‘I am certainly tough and I am ready to help solve the Jewish question,’ (Wilhelm) Kube wrote to his superior in December, 1941, ‘but people who come from our own cultural milieu are certainly something else than the native animalized hordes.’ This sort of conscience, which, if rebelled at all, rebelled the murder of people ‘from our own milieu’ has survived the Hitler regime; among Germans today, there exists a stubborn ‘misinformation’ to the effect that ‘only’ Ostjuden, Eastern European Jews, were massacred.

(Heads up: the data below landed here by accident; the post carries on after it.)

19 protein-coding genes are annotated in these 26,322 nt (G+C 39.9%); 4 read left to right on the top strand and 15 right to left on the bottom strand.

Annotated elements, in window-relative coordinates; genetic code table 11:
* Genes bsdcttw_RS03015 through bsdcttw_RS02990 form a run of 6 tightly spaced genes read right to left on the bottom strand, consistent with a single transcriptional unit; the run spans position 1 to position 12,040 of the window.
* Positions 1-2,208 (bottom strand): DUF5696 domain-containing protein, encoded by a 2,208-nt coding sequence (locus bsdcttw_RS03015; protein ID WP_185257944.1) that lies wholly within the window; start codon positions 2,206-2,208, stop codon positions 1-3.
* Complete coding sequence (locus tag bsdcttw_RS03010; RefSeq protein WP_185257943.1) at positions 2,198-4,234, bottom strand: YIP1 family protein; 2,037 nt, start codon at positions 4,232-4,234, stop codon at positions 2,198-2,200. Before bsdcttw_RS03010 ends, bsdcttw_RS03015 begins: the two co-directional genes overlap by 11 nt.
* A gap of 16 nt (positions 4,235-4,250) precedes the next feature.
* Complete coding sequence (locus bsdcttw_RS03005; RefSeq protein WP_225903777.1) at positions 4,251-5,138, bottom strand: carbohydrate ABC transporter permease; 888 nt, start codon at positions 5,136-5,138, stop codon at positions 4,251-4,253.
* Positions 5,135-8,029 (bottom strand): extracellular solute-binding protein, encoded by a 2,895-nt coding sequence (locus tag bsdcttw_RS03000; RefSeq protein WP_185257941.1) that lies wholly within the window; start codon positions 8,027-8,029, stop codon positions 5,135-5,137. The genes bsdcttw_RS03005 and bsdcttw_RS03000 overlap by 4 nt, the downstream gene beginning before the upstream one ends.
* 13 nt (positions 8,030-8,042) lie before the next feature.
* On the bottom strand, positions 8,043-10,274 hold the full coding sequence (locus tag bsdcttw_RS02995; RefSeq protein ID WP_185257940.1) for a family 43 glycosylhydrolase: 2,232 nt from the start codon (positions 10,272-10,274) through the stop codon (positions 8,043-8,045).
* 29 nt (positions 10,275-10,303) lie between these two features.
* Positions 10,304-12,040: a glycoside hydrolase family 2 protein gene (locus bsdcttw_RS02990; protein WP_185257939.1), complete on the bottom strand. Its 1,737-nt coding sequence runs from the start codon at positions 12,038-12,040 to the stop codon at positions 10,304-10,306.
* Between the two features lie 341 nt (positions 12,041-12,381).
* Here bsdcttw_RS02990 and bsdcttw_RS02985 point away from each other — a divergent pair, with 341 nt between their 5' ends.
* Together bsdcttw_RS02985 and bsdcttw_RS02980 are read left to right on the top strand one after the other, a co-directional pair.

Nor is this way of thinking that distinguishes between the murder of ‘primitive’ and of ‘cultural’ people a monopoly of German people. Harry Mulisch relates how, in connection with the testimony given by Professor Salo Baron about the cultural and spiritual achievements of the Jewish people, the following question suddenly occurred to him: ‘Would the death of the Jews have been less of an evil if they were a people without culture, such as the Gypsies who were also exterminated? is Eichmann on trial as a destroyer of human beings or as an annihilator of culture? Is a murderer of human beings more guilty when a culture is also destroyed in the process?’ And when he put these questions to the Attorney General, it turned out – ‘He [Gideon Hausner] thinks yes, I think no.,’Arendt, Johanna (1963) Eichmann in Jerusalem: A Report on the Banality of Evil